President Bush signed into law a massive $286.4 billion transportation bill Wednesday that includes more than 6,000 pet projects of lawmakers across the country that range from a crucial parkway linking two interstates in Illinois to a snowmobile trail in Vermont.

Bush signed the 1,000-page bill at a Caterpillar Inc. factory in Montgomery, Ill., and called it a "fiscally responsible bill" that will upgrade the country's network of roads, bridges and mass transit systems. He said the six-year bill will "finance needed road improvements and ease traffic congestion in communities across the country."

Critics of the bill called it a bloated, expensive piece of legislation filled mainly with the pet projects of congressmen. Some of the transportation projects included in the bill were $223 million for a bridge to replace a 7-minute ferry ride in Alaska, $2.3 million for landscaping along the Ronald Reagan freeway in California and $400,000 for bicycle and trolley trails in Columbus, Ga.

Bush said one of the key projects of the bill was a parkway in Illinois that would connect two interstate highways. He called such projects "crucial for economic progress."

Bush, wearing no tie, no jacket and with his shirtsleeves rolled up, said the bill will give "hundreds of thousands of Americans good-paying jobs" and increase safety on the nation's roads.

"If we want people working in America, we got to make sure our highways and roads are modern," he said. He said the bill would bring America's transportation network "into the 21st century."

Bush said the government will not raise gasoline taxes to pay for the legislation, which was passed overwhelmingly by Congress just before the lawmakers left for summer recess.

Wednesday's bill signing marked the second time this week that Bush has left his August vacation at his Texas ranch to sign and highlight recently passed legislation. He signed an energy bill Monday.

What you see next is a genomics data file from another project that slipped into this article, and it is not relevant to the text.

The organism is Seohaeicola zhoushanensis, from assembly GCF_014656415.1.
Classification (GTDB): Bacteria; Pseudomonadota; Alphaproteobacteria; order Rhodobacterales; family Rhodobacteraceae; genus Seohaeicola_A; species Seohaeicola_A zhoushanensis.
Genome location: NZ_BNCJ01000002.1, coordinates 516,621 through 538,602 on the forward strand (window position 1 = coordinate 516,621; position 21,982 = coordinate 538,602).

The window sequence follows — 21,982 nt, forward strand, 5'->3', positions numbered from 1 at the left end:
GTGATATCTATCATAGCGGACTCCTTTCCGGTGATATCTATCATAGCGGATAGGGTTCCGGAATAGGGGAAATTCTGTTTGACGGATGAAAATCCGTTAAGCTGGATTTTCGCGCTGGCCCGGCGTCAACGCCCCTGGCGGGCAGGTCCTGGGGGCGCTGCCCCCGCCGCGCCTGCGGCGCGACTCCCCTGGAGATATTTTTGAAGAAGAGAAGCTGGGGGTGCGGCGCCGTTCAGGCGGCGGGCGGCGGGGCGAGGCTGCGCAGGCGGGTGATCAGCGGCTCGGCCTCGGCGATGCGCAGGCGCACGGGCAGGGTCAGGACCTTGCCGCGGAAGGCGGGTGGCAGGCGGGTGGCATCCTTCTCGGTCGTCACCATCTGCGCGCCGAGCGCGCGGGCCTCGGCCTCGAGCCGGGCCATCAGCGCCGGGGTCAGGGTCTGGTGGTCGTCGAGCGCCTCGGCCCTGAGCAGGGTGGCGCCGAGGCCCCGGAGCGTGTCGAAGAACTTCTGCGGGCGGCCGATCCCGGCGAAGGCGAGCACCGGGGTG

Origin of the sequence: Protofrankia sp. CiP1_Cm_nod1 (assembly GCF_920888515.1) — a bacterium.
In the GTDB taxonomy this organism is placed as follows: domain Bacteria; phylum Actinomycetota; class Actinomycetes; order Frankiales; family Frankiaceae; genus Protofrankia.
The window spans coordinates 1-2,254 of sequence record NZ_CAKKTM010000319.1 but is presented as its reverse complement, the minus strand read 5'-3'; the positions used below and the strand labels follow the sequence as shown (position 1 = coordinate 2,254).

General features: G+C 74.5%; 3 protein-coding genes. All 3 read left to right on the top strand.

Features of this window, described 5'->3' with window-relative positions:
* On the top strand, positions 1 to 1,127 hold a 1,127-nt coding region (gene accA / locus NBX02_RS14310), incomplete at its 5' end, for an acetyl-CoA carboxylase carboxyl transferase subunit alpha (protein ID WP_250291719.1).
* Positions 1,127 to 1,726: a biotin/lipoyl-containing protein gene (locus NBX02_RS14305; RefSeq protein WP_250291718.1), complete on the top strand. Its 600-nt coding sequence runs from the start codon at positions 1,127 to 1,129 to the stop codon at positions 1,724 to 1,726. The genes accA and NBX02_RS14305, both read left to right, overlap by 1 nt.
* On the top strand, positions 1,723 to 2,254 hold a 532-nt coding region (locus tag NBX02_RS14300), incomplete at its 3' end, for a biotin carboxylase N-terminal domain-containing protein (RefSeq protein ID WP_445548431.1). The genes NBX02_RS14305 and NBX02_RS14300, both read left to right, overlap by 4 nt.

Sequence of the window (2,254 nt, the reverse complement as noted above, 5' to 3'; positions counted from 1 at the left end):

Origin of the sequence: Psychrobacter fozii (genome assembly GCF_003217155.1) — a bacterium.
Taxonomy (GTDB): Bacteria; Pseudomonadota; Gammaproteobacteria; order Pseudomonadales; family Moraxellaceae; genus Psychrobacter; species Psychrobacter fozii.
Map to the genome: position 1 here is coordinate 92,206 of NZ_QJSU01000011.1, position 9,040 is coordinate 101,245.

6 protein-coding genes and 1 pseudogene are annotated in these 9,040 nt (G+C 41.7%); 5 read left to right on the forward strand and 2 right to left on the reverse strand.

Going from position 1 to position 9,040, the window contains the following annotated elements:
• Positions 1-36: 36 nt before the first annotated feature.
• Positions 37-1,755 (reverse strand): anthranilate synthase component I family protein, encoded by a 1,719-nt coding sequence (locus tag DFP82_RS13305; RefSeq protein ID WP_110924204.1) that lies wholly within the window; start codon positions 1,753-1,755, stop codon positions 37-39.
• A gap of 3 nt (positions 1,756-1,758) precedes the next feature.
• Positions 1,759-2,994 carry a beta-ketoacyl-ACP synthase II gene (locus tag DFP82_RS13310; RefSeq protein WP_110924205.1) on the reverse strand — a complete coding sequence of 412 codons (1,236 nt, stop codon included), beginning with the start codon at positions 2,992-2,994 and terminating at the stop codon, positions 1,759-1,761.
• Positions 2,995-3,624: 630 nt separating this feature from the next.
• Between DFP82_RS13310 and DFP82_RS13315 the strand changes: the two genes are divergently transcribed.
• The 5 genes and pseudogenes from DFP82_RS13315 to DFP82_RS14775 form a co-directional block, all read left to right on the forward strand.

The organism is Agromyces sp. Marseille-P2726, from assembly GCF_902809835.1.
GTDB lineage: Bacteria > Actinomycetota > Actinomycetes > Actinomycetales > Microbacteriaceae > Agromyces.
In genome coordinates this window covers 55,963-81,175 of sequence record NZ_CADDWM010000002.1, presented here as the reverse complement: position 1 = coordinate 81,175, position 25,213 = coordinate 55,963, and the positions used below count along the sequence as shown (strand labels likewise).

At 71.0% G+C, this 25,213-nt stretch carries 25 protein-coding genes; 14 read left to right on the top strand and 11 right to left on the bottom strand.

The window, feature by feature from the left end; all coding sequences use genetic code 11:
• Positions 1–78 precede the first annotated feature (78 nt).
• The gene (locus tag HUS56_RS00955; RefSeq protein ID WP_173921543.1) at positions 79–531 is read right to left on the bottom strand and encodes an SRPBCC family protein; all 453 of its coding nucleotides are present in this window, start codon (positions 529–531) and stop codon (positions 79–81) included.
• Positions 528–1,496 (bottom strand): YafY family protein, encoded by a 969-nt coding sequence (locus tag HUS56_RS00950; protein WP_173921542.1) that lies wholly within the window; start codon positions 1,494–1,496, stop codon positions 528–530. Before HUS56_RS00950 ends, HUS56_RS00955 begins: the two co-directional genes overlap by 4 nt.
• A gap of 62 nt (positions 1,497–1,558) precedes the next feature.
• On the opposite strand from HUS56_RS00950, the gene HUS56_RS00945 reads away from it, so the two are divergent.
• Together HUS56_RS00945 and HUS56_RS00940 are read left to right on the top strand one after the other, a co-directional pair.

Bush had threatened to veto the transportation bill if it was too big for his liking. A number of congressmen had wanted a $400 billion highway bill. Bush had wanted the legislation to be about $250 billion. It took nearly two years for Congress to reach a compromise the White House would accept.

Keith Ashdown, vice president of policy for Taxpayers for Common Sense, told the Associated Press that it was fitting the president signed the legislation in Republican House Speaker Dennis Hastert's district "because the speaker's district has the third highest amount of highway pork in the nation."

Ashdown said the distribution of the money "is based far more on political clout than on transportation need."

Supporters of the bill argued instead that projects were included on merit. They say money to update transportation infrastructure is well spent, considering that traffic congestion costs Americans billions of hours of delay and billions of gallons of wasted fuel a year.

Officials say substandard road conditions are a factor in nearly one-third of the country's 42,000 traffic fatalities a year. They also say that every $1 billion spent in highway construction creates 47,500 jobs.